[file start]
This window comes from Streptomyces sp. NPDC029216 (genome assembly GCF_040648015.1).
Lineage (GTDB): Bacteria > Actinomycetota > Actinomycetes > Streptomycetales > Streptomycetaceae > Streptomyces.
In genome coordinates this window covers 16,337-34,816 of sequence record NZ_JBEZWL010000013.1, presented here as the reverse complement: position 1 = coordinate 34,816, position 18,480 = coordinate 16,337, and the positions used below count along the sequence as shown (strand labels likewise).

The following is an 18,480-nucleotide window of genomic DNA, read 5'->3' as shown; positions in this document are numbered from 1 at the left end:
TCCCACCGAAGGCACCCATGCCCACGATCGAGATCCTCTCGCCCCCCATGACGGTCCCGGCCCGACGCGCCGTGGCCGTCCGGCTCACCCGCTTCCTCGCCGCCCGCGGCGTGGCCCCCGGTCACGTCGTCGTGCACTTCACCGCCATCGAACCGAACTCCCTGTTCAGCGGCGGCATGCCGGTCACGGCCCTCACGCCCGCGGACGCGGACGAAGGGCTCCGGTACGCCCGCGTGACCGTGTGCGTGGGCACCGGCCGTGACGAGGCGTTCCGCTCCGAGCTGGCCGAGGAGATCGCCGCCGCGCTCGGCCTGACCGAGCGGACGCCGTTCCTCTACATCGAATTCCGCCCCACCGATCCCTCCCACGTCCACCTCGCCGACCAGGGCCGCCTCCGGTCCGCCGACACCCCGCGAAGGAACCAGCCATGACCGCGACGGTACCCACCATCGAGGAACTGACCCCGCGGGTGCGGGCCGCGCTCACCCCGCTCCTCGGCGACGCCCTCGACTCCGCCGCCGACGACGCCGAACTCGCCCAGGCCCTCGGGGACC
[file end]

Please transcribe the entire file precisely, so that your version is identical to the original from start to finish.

This window comes from Streptomyces sp. NPDC029216 (genome assembly GCF_040648015.1).
Lineage (GTDB): Bacteria > Actinomycetota > Actinomycetes > Streptomycetales > Streptomycetaceae > Streptomyces.
In genome coordinates this window covers 16,337-34,816 of sequence record NZ_JBEZWL010000013.1, presented here as the reverse complement: position 1 = coordinate 34,816, position 18,480 = coordinate 16,337, and the positions used below count along the sequence as shown (strand labels likewise).

The following is an 18,480-nucleotide window of genomic DNA, read 5'->3' as shown; positions in this document are numbered from 1 at the left end:
TCCCACCGAAGGCACCCATGCCCACGATCGAGATCCTCTCGCCCCCCATGACGGTCCCGGCCCGACGCGCCGTGGCCGTCCGGCTCACCCGCTTCCTCGCCGCCCGCGGCGTGGCCCCCGGTCACGTCGTCGTGCACTTCACCGCCATCGAACCGAACTCCCTGTTCAGCGGCGGCATGCCGGTCACGGCCCTCACGCCCGCGGACGCGGACGAAGGGCTCCGGTACGCCCGCGTGACCGTGTGCGTGGGCACCGGCCGTGACGAGGCGTTCCGCTCCGAGCTGGCCGAGGAGATCGCCGCCGCGCTCGGCCTGACCGAGCGGACGCCGTTCCTCTACATCGAATTCCGCCCCACCGATCCCTCCCACGTCCACCTCGCCGACCAGGGCCGCCTCCGGTCCGCCGACACCCCGCGAAGGAACCAGCCATGACCGCGACGGTACCCACCATCGAGGAACTGACCCCGCGGGTGCGGGCCGCGCTCACCCCGCTCCTCGGCGACGCCCTCGACTCCGCCGCCGACGACGCCGAACTCGCCCAGGCCCTCGGGGACC